Sarri: Chelsea started the season too well

Eight wins from its opening 12 Premier League games unfairly raised Chelsea supporters' expectations, according to boss Maurizio Sarri.

Maurizio Sarri's insists he has no intention of changing his brand of possession-based football.   -  Getty Images

Maurizio Sarri believes Chelsea's blistering start to the Premier League season gave supporters false hope for what could be achieved during his first campaign in charge.

The Italian oversaw a 12-game unbeaten domestic run after joining from Napoli with the Blues not tasting defeat in the league until a visit to Tottenham Hotspur on November 24.

Since then, Sarri's side has slipped away from title contention and is now in a four-way battle with Arsenal, Spurs and Manchester United for two Champions League qualification spots.

Chelsea fans vented their frustration during Sunday's last-gasp win at Cardiff City, including calls for Sarri to lose his job, but the 60-year-old believes expectations were unfairly raised after that impressive start.

"We probably started too well," he told a media conference ahead of Wednesday's Premier League clash with Brighton and Hove Albion at Stamford Bridge. "Our fans probably thought that it would be an easy season for us.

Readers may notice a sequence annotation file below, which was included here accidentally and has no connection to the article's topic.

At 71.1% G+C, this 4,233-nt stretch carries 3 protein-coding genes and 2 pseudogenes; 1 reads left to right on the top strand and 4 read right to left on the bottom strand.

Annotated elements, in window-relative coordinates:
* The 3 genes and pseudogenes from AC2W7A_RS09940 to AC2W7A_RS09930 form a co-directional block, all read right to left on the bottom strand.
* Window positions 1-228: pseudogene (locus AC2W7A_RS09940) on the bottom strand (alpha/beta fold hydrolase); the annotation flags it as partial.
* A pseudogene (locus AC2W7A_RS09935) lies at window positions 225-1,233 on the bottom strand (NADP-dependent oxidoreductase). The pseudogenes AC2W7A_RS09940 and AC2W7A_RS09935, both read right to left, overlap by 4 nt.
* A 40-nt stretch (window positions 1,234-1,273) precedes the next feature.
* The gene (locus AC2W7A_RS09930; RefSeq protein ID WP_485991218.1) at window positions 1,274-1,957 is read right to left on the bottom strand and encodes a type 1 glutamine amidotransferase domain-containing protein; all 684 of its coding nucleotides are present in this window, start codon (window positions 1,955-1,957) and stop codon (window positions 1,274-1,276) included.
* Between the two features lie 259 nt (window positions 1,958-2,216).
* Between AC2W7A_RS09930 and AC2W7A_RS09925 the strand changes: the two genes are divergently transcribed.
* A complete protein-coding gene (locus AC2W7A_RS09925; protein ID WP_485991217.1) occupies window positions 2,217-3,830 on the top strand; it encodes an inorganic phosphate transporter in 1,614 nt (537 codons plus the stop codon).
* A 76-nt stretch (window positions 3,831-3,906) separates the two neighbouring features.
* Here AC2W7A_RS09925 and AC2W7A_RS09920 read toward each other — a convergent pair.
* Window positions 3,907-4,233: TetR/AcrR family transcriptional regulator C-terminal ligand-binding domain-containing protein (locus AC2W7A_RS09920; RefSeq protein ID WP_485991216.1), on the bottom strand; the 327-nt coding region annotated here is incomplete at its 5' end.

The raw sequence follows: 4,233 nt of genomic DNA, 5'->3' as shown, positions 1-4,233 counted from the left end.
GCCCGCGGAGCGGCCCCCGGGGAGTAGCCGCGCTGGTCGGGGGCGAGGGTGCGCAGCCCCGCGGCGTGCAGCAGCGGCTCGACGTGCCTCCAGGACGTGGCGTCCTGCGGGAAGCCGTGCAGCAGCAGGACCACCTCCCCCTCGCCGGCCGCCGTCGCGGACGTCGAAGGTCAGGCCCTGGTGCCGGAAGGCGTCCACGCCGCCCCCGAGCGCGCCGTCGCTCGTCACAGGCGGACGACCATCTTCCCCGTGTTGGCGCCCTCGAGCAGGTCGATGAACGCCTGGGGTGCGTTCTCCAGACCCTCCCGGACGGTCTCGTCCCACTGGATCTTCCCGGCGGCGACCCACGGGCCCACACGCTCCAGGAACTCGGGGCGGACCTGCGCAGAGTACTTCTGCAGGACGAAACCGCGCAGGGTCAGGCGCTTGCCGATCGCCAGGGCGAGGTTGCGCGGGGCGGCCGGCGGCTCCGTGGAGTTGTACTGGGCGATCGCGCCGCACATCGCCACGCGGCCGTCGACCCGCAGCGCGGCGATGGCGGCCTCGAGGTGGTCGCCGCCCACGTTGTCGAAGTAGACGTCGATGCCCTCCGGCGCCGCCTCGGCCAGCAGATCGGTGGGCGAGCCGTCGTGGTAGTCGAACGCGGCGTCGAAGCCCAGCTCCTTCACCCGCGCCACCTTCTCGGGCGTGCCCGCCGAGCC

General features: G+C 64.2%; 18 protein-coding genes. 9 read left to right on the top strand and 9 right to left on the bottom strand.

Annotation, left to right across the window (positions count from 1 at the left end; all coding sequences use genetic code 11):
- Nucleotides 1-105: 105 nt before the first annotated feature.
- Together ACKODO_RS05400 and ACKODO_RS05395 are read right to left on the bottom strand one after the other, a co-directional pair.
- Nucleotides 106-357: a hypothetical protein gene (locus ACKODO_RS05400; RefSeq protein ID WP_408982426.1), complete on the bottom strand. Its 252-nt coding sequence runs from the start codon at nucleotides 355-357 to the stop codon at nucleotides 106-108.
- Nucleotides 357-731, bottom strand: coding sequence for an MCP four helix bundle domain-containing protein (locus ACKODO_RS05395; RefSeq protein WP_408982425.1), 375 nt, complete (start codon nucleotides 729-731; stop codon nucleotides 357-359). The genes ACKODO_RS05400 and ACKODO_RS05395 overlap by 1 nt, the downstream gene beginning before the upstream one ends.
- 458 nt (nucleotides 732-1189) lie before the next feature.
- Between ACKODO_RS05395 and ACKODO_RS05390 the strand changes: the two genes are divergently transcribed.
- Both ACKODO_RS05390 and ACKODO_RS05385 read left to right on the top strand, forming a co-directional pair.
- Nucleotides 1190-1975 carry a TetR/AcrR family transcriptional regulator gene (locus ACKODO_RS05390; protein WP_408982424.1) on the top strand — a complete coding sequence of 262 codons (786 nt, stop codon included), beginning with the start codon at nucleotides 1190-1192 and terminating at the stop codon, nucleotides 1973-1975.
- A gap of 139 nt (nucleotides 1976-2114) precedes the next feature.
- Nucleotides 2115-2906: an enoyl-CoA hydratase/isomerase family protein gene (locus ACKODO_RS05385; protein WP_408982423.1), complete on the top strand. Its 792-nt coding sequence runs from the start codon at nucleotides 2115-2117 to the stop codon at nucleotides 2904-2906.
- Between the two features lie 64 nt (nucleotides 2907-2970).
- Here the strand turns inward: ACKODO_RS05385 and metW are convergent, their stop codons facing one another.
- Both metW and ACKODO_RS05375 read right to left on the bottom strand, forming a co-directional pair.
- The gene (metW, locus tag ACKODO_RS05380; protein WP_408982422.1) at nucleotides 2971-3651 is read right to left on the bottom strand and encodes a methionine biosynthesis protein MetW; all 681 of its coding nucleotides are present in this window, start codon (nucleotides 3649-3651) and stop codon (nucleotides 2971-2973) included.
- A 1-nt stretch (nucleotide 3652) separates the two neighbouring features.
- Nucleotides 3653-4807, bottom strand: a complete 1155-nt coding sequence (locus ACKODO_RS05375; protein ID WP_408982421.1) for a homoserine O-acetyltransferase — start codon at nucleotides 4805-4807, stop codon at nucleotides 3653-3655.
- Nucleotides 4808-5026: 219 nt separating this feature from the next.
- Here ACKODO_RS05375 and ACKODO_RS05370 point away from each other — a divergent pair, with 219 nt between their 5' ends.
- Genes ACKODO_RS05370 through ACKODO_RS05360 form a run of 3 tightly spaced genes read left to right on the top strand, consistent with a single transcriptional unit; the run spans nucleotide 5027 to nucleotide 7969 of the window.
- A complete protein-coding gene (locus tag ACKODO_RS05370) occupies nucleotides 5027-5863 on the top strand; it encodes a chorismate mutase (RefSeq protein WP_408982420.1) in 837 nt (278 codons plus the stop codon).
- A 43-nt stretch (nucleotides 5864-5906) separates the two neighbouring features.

"In the last seasons they were used to winning. So they probably thought that it was normal to continue to win. But it's not normal.

"In the Premier League, I think that it's not easy. Every match is very difficult, every team is really very strong. It's really very difficult to be in the top four in this championship."

When asked if he expected Chelsea to fall away from the league summit over the course of the season, he said: "Yes. We had to face difficulties. We started very well, a bit lucky in some matches with a very great level of enthusiasm.

"But I knew very well that it wasn't easy and, sooner or later, we'd have to face big difficulties."

Sarri's brand of possession-based football has attracted criticism from fans this season but he insists he has no intention of changing his ways.

When asked if he would adapt his approach, he responded: "No, because I need to believe in what I do. Otherwise, for me, it's impossible for me to pass my ideas to the players."